One month ago, lawyers working for special counsel Robert Mueller and for Paul Manafort piled into a sealed courtroom in Washington, DC’s federal courthouse to hear what could have been a one-sentence decision from the judge.
But the hearing lasted more than 90 minutes. It took that long because Judge Amy Berman Jackson always comes prepared.
On that day, Jackson spoke uninterrupted to the parties for almost an hour – 43 typed pages in total of a transcript released later. She told Manafort and the special counsel’s office that she decided he had intentionally lied during his cooperation interviews and grand jury testimony following a guilty plea.
The decision propelled Manafort’s court case into its final stage, with the conclusion set for Wednesday morning, the final sentencing hearing for Donald Trump’s former campaign chairman. As she’s done several times before, Jackson will have the opportunity to revisit every twist and turn of Manafort’s 17 months facing federal charges and give her assessment of what’s right, wrong and just.
On Thursday, Jackson will continue her work on special counsel-related cases, with another hearing for former Trump adviser Roger Stone.
Jackson’s approach to deftly summarize the events and the law before her, with exhaustive preparedness, has become her hallmark, even as the various Mueller cases before her have become more complicated, unpredictable and dramatic.
“She’s an extremely competent woman. She’s very focused,” her longtime friend Maureen Asterbadi said. Asterbadi and Jackson met two decades ago when their sons attended the same grade school, and have stayed in touch.
They don’t talk much about Jackson’s time on the bench or about politics at all, Asterbadi said, yet Jackson’s deliberate approach comes across in everything in which she’s involved. The judge is an accomplished singer and even performs in a local theater group, Asterbadi said, and has a close friend group of women outside the legal profession, including many who recommended her to the Senate Judiciary Committee during her confirmation process.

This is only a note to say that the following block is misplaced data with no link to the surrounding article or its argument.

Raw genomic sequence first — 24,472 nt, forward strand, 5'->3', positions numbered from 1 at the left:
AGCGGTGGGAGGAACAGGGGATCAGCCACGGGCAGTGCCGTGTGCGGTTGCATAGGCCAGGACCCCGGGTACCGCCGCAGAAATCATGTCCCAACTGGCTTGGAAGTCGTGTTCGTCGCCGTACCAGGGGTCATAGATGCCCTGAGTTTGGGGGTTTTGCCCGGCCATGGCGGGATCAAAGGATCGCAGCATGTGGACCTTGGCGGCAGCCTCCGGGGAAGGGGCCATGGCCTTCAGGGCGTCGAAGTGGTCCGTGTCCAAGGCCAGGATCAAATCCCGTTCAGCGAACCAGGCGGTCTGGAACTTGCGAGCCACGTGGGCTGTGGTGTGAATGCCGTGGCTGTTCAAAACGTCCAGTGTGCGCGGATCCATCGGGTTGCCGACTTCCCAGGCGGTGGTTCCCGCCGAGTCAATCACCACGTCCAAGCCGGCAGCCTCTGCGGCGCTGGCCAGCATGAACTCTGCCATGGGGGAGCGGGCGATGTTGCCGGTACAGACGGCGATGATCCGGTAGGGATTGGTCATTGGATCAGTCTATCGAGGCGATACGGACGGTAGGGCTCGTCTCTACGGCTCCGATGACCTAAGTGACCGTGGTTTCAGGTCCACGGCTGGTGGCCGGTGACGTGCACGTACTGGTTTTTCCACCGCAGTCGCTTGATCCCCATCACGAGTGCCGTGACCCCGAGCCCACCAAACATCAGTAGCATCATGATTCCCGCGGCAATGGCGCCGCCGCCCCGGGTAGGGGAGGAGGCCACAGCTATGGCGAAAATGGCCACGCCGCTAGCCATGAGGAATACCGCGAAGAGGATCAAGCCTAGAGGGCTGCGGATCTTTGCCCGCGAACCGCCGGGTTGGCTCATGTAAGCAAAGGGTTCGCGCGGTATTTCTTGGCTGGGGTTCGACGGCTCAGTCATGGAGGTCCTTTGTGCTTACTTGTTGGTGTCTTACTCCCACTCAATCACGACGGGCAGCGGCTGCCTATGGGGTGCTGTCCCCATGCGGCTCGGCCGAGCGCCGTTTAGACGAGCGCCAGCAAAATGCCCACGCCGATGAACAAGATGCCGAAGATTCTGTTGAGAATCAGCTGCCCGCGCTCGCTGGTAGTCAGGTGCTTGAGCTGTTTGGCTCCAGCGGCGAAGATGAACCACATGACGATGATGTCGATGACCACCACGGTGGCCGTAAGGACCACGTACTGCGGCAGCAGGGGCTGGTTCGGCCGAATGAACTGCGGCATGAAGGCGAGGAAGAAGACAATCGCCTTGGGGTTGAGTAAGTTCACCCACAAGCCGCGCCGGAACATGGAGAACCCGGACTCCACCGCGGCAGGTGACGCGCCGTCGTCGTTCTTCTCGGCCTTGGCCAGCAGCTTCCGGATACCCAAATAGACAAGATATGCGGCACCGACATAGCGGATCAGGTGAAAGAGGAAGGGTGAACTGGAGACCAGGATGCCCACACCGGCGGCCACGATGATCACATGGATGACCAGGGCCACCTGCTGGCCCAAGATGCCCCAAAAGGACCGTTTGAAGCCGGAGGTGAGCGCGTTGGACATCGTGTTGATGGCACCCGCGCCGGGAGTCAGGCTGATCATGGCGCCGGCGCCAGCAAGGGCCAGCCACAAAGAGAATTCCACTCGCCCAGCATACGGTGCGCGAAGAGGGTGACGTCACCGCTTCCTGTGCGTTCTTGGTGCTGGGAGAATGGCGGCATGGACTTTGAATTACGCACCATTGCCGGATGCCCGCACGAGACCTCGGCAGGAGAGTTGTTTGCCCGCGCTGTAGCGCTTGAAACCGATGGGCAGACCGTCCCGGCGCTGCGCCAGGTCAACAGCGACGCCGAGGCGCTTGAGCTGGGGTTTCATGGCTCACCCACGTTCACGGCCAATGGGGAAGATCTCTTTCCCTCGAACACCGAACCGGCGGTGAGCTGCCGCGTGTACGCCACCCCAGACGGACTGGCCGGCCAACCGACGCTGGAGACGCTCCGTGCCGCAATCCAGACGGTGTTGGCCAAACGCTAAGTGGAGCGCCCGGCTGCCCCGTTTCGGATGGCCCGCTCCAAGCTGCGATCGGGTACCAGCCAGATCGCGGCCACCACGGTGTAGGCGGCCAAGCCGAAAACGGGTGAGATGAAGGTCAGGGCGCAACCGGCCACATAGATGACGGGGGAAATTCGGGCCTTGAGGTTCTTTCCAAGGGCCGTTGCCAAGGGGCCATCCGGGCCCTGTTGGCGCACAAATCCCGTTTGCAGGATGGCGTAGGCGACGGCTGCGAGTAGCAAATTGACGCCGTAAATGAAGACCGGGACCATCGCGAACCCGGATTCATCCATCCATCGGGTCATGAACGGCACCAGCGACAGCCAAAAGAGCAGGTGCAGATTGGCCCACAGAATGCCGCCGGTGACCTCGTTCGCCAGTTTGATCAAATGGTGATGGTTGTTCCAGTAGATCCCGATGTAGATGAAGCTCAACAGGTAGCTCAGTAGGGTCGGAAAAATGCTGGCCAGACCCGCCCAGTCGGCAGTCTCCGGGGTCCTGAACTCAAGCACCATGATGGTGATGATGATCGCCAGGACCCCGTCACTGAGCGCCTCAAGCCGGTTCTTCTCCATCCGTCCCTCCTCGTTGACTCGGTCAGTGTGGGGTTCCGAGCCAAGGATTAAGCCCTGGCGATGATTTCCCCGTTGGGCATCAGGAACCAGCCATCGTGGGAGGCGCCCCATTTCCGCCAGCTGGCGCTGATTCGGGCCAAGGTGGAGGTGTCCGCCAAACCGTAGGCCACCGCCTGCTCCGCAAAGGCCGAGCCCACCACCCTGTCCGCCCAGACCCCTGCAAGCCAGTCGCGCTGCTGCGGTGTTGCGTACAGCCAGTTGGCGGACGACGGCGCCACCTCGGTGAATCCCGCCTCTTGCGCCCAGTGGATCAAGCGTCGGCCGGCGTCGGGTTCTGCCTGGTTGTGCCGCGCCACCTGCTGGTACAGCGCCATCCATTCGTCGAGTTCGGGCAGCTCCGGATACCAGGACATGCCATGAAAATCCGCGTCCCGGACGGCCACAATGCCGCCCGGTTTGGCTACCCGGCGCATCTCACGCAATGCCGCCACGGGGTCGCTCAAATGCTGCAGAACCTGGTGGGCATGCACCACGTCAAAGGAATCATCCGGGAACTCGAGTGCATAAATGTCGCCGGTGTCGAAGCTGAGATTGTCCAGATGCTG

As a friend, “she’s the least judgmental person I know. And the fairest person I know,” Asterbadi said.
Crossed paths with other Manafort judge during corruption trial
Jackson’s accolades in Washington date back to long before she took the federal bench in 2011 as a nominee of President Barack Obama.
With double Harvard degrees, she graduated in the same undergraduate and law classes as Chief Justice John Roberts.
A stint as a prosecutor after law school led Jackson to practice trial law for much of her career. For about a decade before she became a judge, Jackson represented criminal defendants and others in litigation at a well-known Washington trial firm, Trout Cacheris & Solomon.
Coincidentally, that work placed her opposite other major players who’ve now worked on the Manafort proceedings.
When Jackson’s then-law firm took on a client in the Enron corporate prosecution, Jackson and her colleagues negotiated opposite prosecutor Andrew Weissmann, who has led the prosecution against Manafort in DC.
And, in one of her most significant trials, Jackson defended former US Rep. William Jefferson in his corruption trial before Judge T.S. Ellis.
Ellis sentenced Manafort last week to 47 months in prison for financial fraud convictions, far below the recommended sentence he faced and the public’s expectations. Outraged lawyers criticized the sentence as unfair and racially biased, with many comparing Ellis’ Manafort decision to the 13 years he gave Jefferson, a black Democrat. (Jefferson ultimately served five years in prison for the corruption, after appeals court decisions led to his early release.)
At the Jefferson trial, according to court transcripts, Jefferson’s defense team clashed with Ellis in much the same way the judge did with Mueller’s team of prosecutors.
Despite the history, Jackson will weigh Manafort’s criminal counts and admitted crimes separately from Ellis on Wednesday. She cannot sentence the former Trump campaign chairman to more than 10 years in prison under the law. He has pleaded to only two crimes, conspiracy and witness tampering, yet admitted in her court to several others, including money laundering and illegal foreign lobbying in the US for Ukrainian politicians.
Manafort’s collection of crimes and plea agreement place his recommended sentence at about double the 10-year max—meaning Jackson may lean toward the high end of possible sentences. It is not yet known whether she will add her sentence for Manafort onto Ellis’, or whether she will decide he should serve them concurrently.